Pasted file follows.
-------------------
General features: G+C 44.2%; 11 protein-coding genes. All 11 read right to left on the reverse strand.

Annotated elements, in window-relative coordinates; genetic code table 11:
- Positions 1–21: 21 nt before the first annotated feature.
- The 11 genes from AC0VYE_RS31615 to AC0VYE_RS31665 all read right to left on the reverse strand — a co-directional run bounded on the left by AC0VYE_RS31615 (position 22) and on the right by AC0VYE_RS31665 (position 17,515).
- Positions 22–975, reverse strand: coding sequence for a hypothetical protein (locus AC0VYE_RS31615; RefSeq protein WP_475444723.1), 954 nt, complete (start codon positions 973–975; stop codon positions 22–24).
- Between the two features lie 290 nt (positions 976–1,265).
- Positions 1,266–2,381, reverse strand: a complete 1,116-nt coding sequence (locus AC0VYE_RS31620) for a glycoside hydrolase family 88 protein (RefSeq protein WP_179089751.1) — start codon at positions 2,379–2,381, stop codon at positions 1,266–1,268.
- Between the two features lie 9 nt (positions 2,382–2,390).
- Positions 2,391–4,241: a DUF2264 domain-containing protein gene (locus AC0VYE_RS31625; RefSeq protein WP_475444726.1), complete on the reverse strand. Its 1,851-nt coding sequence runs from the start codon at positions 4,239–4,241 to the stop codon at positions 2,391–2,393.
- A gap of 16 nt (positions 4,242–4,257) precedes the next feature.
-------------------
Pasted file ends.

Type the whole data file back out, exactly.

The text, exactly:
General features: G+C 44.2%; 11 protein-coding genes. All 11 read right to left on the reverse strand.

Annotated elements, in window-relative coordinates; genetic code table 11:
- Positions 1–21: 21 nt before the first annotated feature.
- The 11 genes from AC0VYE_RS31615 to AC0VYE_RS31665 all read right to left on the reverse strand — a co-directional run bounded on the left by AC0VYE_RS31615 (position 22) and on the right by AC0VYE_RS31665 (position 17,515).
- Positions 22–975, reverse strand: coding sequence for a hypothetical protein (locus AC0VYE_RS31615; RefSeq protein WP_475444723.1), 954 nt, complete (start codon positions 973–975; stop codon positions 22–24).
- Between the two features lie 290 nt (positions 976–1,265).
- Positions 1,266–2,381, reverse strand: a complete 1,116-nt coding sequence (locus AC0VYE_RS31620) for a glycoside hydrolase family 88 protein (RefSeq protein WP_179089751.1) — start codon at positions 2,379–2,381, stop codon at positions 1,266–1,268.
- Between the two features lie 9 nt (positions 2,382–2,390).
- Positions 2,391–4,241: a DUF2264 domain-containing protein gene (locus AC0VYE_RS31625; RefSeq protein WP_475444726.1), complete on the reverse strand. Its 1,851-nt coding sequence runs from the start codon at positions 4,239–4,241 to the stop codon at positions 2,391–2,393.
- A gap of 16 nt (positions 4,242–4,257) precedes the next feature.